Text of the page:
I finally found the best Linux distribution for my optimus laptop which lets me configure my external monitor which ease. Laptops are good but when not on the move, the small screen is simply not practical. To make me more productive, I connect my old MSI laptop which I bought back in 2013 to an external 32″ 4K monitor via the mini display port.

After adding the Nvidia repository to YaST and installing the correct drivers for my K2000m GFX card, I enable the external 4K monitor with this command:

sudo prime-select nvidia

OpenSuse Leap

I use my laptop mostly for managing emails and web design. Over the years, various Linux distros were installed and worked quite well. About a year ago, the Nvidia drivers changed how they saw optimus-based laptops and because of that, installing Linux became challenging.

What does “Optimus based laptop” mean?

Powerful graphics cards drain the battery fast. To fix this, laptop manufacturers implemented a way for non demanding software to use the on-board Intel graphics chip and so Optimus was born.
If you are a long-time Linux user then you’ll surely remember Dr. Linus Torvalds’s one-finger Nvidia salute which about sums it up.

best linux for optimus laptop

At first I run Manjaro which worked nicely. Manjaro is a good distribution for an optimus laptop but to make it work, I have to sacrifice the laptop display. I didn’t mind because next to the 32″ screen, it seemed useless. But not all was well. For example, shutting down the laptop had to be done via the terminal or it would sometimes just reboot or not completely shut down. In case you wonder, shutting down via the terminal is based on this command:

sudo shutdown -h now

Rebooting is similar: sudo shutdown -r now

What originally stopped me from trying OpenSUSE was the huge 4.x Gig ISO download but over the years, I have adapted to installing leaner versions so the net install option was perfect. Please understand that you need a fast internet connection in order to net install of OpenSUSE as it will download 2 – 3 Gigabytes or more of data during the install. The advantage of doing this is worth it because once the installation is finished, the system is up-to-date …. for a few days.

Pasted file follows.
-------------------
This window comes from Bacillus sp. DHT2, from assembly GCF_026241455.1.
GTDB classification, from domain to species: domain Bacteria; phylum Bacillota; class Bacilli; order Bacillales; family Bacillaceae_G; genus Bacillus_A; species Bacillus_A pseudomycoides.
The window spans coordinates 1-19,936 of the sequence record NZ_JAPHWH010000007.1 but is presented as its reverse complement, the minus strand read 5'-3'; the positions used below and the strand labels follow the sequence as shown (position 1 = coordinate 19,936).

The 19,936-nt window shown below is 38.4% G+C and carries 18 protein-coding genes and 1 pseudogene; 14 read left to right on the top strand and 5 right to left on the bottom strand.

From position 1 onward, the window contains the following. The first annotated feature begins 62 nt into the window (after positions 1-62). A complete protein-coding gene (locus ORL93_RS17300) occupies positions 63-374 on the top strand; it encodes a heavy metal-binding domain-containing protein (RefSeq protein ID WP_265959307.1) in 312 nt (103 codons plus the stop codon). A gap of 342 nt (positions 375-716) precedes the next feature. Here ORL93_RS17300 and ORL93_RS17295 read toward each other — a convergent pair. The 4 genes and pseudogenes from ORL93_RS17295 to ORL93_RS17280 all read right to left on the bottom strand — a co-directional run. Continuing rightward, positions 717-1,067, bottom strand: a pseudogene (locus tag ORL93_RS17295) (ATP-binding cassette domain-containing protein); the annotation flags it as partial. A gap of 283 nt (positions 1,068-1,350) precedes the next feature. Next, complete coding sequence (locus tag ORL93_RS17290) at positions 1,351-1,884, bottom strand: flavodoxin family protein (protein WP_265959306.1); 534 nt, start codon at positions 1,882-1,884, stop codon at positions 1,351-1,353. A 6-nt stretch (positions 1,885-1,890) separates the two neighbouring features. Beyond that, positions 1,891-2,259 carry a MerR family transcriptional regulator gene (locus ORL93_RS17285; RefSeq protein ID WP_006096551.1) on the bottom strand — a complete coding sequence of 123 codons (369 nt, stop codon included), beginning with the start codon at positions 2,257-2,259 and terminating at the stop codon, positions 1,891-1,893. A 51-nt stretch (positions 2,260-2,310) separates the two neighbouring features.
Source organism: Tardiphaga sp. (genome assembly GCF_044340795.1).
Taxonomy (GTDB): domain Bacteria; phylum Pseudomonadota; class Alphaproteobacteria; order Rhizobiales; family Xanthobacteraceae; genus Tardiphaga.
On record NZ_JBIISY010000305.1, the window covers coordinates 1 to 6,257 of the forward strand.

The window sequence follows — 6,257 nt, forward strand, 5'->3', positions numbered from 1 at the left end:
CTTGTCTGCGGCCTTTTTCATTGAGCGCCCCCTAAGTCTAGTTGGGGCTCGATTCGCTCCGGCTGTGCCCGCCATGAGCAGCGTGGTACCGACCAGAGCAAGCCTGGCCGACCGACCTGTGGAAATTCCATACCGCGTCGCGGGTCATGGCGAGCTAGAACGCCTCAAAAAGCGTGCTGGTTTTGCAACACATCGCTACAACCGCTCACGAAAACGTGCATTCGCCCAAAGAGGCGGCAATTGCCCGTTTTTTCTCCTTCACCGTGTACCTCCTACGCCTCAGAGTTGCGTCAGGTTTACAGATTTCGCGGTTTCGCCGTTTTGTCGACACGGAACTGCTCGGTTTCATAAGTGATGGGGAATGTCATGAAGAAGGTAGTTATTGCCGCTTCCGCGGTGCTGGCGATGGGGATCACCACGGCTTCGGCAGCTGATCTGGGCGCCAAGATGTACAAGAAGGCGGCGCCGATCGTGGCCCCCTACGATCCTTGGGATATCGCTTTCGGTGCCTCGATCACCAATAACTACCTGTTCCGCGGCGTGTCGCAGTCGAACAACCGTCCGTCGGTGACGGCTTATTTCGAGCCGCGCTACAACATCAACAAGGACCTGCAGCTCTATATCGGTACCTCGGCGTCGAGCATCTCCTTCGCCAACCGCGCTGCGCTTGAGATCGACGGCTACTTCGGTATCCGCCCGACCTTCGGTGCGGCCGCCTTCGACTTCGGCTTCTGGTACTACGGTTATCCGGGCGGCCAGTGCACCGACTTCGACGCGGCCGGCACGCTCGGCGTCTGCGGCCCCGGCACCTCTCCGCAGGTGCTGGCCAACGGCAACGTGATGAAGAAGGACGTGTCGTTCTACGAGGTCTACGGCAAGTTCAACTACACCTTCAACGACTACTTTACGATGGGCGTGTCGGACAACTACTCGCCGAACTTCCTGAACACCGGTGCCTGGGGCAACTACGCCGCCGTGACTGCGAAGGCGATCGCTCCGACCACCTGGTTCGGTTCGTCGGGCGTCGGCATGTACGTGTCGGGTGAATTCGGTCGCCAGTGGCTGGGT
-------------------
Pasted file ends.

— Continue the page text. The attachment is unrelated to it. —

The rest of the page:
Installing Nvidia drivers

Right after installing, OpenSUSE defaults to the opensource graphics drivers which are OK but not ideal for large monitors. Moving many windows around is not as smooth as when the proprietary drivers are installed. Luckily, it takes all but a minute to add the Nvidia repository to YAST2 and then the “correct Nvidia drivers” can be selected and installed.

If you try OpenSUSE then please make sure that you first identify your graphics card so that you can select the correct drivers. My 8-year-old laptop uses the 390-series drivers which work amazingly well.

Here is how I got the external 4K monitor working

Right after the first reboot, I opened YaST and added the Nvidia repository as shown in the image below:

YaST Nvidia Optimus laptop

After that, I’ve installed the drivers and rebooted. So far, so good but one last step is needed to get an optimus-based laptop to use the proprietary drivers to power the external monitor. Here is the command line magic:

sudo prime-select nvidia

Upon entering my password and pressing enter, the 4K monitor displayed the extended desktop and all I had to do is making it the primary display. Using XFCE, that is as simple as going to Settings > Display and configure the desired layout.

I was motivated to write this blog post based on the fact the for one straight month, OpenSUSE has not failed me once. Sure, I don’t get the latest software packages with Leap 15.2 but that is not what I am after. For the latest and greatest I could use Tumbleweed or Arch Linux.

If you’ve read this far then know that OpenSUSE is an amazing Linux distribution, a true work horse. It extends the life of older hardware and thanks to talented and creative artists, even old machines can look like Apple’s Big Sur or what ever comes after that. Best of all, if you bought a capable laptop in the past then Linux, especially OpenSUSE, can restore the speed and snappiness it once had.

Thank you for reading this article. Please know that OpenSUSE comes with plenty of well-written tutorials that cover everything I just mentioned plus much more. If you have questions then leave a comment and I will do my best to help or point you in the right direction.

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